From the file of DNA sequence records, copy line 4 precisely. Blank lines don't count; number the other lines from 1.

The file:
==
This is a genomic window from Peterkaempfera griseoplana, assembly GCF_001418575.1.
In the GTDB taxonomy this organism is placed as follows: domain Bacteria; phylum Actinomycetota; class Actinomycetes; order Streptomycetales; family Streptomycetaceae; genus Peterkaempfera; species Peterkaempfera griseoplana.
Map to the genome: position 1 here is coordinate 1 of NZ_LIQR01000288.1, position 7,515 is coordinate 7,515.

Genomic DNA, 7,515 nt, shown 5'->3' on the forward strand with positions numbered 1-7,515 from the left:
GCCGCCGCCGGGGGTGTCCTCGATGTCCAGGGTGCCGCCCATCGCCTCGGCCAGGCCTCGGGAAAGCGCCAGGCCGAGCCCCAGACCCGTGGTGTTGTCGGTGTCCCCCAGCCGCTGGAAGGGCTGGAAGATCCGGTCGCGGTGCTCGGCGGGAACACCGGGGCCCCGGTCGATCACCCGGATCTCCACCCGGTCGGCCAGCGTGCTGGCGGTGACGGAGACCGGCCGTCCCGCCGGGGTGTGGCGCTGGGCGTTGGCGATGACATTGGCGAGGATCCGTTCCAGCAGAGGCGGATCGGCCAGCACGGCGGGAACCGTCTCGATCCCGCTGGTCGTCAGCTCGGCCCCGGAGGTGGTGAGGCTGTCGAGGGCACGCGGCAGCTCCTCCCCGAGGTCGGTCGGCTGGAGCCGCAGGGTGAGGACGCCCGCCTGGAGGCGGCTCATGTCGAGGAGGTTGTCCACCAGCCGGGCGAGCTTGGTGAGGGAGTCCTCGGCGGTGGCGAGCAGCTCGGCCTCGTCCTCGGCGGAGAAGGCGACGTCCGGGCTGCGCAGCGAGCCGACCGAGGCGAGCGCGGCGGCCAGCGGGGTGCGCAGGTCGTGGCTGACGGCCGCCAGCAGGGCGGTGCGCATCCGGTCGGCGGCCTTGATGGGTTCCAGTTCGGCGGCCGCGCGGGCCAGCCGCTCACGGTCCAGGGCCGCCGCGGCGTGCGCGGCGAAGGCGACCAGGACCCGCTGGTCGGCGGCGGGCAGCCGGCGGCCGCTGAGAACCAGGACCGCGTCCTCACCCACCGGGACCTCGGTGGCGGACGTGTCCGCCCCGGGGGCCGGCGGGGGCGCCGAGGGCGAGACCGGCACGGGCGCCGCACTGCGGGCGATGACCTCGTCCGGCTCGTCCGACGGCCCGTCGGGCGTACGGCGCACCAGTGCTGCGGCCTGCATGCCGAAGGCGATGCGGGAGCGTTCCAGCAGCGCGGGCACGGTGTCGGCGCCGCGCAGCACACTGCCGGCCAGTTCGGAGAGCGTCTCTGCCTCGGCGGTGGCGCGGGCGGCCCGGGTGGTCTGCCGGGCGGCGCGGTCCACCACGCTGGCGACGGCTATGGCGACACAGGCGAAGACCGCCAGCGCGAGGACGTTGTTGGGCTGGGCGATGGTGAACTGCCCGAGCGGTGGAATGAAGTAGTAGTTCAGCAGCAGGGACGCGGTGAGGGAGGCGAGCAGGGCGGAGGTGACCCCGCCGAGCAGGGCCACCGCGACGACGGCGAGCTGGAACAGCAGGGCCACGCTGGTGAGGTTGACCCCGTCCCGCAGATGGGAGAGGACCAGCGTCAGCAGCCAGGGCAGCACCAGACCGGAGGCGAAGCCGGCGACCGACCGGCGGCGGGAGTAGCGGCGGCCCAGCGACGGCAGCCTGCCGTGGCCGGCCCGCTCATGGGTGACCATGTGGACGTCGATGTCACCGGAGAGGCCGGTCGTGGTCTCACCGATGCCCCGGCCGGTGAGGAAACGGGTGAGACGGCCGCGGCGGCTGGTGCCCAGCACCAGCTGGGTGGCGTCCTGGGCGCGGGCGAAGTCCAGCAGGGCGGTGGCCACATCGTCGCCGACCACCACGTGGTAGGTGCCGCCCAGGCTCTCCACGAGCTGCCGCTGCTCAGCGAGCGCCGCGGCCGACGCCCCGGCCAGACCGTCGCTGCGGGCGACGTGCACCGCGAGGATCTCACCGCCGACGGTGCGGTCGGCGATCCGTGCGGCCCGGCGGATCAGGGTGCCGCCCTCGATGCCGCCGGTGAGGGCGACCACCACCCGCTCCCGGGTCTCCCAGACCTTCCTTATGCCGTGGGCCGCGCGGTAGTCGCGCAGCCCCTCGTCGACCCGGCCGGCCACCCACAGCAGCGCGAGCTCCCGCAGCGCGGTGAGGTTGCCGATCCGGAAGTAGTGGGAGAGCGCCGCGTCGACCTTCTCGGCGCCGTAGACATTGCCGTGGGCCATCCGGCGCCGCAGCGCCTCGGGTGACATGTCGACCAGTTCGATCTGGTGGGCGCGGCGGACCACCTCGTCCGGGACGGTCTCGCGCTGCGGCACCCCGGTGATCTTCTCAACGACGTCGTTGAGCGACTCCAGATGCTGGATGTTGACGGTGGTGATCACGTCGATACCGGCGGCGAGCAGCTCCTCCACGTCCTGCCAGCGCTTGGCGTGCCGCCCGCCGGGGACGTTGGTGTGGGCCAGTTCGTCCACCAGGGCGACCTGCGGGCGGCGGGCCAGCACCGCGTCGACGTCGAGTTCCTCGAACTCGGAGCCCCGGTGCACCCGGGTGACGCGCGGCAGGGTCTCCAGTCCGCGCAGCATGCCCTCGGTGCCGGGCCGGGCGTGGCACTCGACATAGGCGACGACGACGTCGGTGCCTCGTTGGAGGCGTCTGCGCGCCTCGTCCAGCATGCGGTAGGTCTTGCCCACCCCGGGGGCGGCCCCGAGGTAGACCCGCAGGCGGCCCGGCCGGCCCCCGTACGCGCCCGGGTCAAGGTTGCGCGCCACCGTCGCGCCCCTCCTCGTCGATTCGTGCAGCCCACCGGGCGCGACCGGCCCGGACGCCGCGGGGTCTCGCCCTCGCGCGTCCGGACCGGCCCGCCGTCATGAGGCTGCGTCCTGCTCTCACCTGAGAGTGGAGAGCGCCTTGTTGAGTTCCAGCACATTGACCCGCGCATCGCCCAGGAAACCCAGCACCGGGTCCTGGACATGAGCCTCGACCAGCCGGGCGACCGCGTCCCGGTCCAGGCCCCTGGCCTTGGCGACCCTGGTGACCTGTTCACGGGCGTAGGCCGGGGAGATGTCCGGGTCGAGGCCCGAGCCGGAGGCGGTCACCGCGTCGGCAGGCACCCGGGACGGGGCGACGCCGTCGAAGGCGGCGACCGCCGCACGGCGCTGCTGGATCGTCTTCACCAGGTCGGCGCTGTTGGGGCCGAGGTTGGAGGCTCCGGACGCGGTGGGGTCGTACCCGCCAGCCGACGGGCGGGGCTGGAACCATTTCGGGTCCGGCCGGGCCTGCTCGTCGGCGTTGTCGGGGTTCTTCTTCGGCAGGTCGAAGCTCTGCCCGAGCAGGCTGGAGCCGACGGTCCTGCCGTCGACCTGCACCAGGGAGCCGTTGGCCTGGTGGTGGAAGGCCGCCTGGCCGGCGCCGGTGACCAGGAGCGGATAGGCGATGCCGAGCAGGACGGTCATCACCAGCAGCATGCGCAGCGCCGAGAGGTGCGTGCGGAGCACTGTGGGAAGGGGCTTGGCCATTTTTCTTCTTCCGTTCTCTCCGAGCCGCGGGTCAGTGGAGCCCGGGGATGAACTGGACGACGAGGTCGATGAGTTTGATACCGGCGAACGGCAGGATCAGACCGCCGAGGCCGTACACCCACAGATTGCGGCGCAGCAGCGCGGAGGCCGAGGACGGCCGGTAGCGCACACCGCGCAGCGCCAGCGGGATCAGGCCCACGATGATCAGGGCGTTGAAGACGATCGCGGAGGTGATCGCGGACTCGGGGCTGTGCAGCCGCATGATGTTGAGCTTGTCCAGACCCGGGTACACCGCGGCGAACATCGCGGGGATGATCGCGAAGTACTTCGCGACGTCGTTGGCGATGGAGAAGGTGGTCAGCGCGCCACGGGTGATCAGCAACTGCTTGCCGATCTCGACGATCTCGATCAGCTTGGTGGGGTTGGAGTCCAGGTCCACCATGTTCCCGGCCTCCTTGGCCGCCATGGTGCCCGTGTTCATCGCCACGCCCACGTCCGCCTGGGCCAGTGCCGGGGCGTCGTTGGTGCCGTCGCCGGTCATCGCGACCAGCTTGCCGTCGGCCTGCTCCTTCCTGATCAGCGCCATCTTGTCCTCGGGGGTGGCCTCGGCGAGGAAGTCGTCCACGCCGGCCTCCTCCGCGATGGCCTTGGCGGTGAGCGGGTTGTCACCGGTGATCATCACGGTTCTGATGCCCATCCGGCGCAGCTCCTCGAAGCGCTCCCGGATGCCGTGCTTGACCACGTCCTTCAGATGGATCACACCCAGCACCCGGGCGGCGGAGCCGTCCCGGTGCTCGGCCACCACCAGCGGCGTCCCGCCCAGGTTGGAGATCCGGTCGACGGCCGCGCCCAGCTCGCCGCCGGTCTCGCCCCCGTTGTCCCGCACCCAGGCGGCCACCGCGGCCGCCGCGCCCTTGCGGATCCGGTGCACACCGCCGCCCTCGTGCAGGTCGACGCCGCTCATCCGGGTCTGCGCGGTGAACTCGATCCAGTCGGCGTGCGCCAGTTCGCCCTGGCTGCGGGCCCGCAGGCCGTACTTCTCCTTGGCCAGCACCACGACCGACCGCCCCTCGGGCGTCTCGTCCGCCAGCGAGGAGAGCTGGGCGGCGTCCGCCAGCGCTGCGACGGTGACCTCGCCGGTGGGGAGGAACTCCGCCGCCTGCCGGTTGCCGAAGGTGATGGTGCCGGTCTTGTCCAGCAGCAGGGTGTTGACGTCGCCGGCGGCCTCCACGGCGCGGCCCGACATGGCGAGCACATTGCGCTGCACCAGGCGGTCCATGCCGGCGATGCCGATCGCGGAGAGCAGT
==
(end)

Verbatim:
Genomic DNA, 7,515 nt, shown 5'->3' on the forward strand with positions numbered 1-7,515 from the left: